Cure, schmure. (I have to stop naming these blog posts at 3am.)

April 5th, 2010 by Amy Gonsalves Leave a reply »

I watched a part of Diabetes Live on TV yesterday on CNBC.  (If you had any question before now, here is the official answer: yes, I am a diabetes nerd.)  I always forget this show exists; I guess that speaks volumes about the prevalence of type 2 diabetes in the world today that we as diabetics get a whole TV show about it!  I don’t think type 1 diabetes is a major enough disease out there to garner its own show.  Nicole Johnson was the host—remember her?  The Miss USA who wears an insulin pump?  Brought back memories for me of when we had her poster on the office wall at camp. 

Watching the show left me with two questions: one that has an actual answer (I’m sure it’s out there someplace) and one that I thought was perfect blog fodder.  To demonstrate my new blogging skill and dexterity, I’m going to blog on the “actual answer” question today and on the other one tomorrow.  Whoa.

The JDRF and Mary Tyler Moore had a commercial with all kinds of kids with type 1 diabetes and their families.  Knowing the JDRF’s mission is to find a cure for type 1 diabetes, and knowing that type 1 diabetes is an autoimmune disease, it got me to wondering whether or not a cure is even possible for type 1 diabetes.  I know it doesn’t exist now, but I just wonder if it is even possible to cure any autoimmune disease.  I kind of don’t think so, and Google hasn’t yet told me I’m wrong.  (If you know of one, please share!!  Seriously; this kind of thing keeps me up at night.)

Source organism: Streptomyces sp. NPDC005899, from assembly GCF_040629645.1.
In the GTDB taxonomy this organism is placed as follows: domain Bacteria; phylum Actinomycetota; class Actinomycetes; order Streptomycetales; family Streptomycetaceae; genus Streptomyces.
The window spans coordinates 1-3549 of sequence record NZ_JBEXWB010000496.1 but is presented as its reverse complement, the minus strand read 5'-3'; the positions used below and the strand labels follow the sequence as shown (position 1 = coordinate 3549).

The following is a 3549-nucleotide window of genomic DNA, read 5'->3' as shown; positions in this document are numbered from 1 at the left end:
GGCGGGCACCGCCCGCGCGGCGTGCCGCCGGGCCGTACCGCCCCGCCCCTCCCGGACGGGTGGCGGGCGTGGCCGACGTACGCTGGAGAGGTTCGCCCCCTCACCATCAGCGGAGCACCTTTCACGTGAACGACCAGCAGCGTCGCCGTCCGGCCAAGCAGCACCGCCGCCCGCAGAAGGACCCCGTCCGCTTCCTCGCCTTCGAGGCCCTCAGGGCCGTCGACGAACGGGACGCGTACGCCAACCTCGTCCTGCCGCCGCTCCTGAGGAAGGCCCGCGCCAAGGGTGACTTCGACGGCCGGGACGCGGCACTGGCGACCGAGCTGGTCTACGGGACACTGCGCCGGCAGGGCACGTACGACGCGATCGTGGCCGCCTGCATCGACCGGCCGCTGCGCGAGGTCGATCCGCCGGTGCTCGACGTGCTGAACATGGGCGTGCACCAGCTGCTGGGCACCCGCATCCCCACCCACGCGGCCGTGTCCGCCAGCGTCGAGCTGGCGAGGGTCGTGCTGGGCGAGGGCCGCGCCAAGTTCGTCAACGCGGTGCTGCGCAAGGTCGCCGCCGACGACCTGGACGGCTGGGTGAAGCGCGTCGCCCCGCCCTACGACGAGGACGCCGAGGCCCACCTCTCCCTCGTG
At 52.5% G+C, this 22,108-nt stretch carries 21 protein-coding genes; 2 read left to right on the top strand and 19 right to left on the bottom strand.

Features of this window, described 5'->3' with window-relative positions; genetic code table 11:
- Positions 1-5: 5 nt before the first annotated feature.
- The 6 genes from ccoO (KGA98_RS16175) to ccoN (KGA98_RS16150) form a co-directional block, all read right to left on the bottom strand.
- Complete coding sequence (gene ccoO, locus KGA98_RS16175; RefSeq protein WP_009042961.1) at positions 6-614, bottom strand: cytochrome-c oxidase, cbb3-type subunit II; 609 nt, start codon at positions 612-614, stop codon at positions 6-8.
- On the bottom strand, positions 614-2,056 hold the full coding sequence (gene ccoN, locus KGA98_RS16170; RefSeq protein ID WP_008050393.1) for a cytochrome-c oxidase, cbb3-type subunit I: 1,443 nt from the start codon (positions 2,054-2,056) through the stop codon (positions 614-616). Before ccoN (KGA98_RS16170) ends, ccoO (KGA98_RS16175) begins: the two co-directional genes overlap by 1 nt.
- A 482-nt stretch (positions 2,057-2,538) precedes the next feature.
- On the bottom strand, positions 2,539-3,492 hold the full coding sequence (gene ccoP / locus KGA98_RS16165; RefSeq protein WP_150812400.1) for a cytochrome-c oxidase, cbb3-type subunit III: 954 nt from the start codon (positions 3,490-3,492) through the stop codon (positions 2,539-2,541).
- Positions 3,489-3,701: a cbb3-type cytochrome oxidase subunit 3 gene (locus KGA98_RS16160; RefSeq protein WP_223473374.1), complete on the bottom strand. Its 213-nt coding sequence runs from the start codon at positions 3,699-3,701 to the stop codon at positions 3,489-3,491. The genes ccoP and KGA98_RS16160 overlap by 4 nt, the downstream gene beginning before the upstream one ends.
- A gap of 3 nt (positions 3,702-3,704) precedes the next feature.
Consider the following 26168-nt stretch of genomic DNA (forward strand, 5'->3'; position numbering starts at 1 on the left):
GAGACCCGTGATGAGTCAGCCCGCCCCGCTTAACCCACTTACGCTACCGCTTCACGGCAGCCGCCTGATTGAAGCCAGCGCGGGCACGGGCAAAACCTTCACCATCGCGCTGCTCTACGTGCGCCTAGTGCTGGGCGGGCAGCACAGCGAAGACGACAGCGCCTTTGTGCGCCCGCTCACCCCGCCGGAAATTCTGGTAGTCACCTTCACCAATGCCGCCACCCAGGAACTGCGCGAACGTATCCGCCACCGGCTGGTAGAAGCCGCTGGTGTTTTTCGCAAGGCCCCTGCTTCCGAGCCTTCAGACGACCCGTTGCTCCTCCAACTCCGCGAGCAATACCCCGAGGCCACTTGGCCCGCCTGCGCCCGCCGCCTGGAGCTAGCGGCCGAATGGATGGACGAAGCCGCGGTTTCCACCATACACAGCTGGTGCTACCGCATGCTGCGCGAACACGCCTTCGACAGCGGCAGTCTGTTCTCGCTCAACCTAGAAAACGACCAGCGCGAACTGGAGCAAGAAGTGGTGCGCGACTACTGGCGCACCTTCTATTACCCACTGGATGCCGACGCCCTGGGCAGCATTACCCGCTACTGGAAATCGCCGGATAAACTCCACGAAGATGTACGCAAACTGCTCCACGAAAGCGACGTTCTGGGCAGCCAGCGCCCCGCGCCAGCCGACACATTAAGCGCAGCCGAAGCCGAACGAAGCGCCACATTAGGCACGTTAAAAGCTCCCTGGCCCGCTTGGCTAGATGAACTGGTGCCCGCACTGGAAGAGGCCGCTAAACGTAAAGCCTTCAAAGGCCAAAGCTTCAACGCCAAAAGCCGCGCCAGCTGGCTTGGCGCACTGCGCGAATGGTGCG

JDRF has raised so much money I just sometimes wonder if they are going after the wrong goal.  Of course all the kids on the commercial were joyfully hugging their parents and MTM, but I must say that after 22 years, I’m not looking for a cure.  I want all the best research on treatment, but a cure is not on my priority list.  It isn’t on any of my lists.

I was ten when diagnosed, and I was so excited and so hopeful when all the literature that passed in front of me related to diabetes said “cure within 5 years”.  22 years later, I still see “we are so close to a cure” a number of places.  I guess I’m bitter about that misplaced hope and misdirected energy.  I think that saying there is a cure or that a cure is close fosters a bad reaction. 

If you think you just have to hold off dealing with your disease for a couple years and you’ll no longer have diabetes, no kid is going to deal with their disease.  Type 1 diabetes doesn’t get better.  It only gets easier to live with after you can realistically fit it into your life, learn to live with it and ultimately accept your disease.

Let’s make that acceptance our new goal.  So much simpler, and so much more rewarding.  And POSSIBLE.

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1 comment

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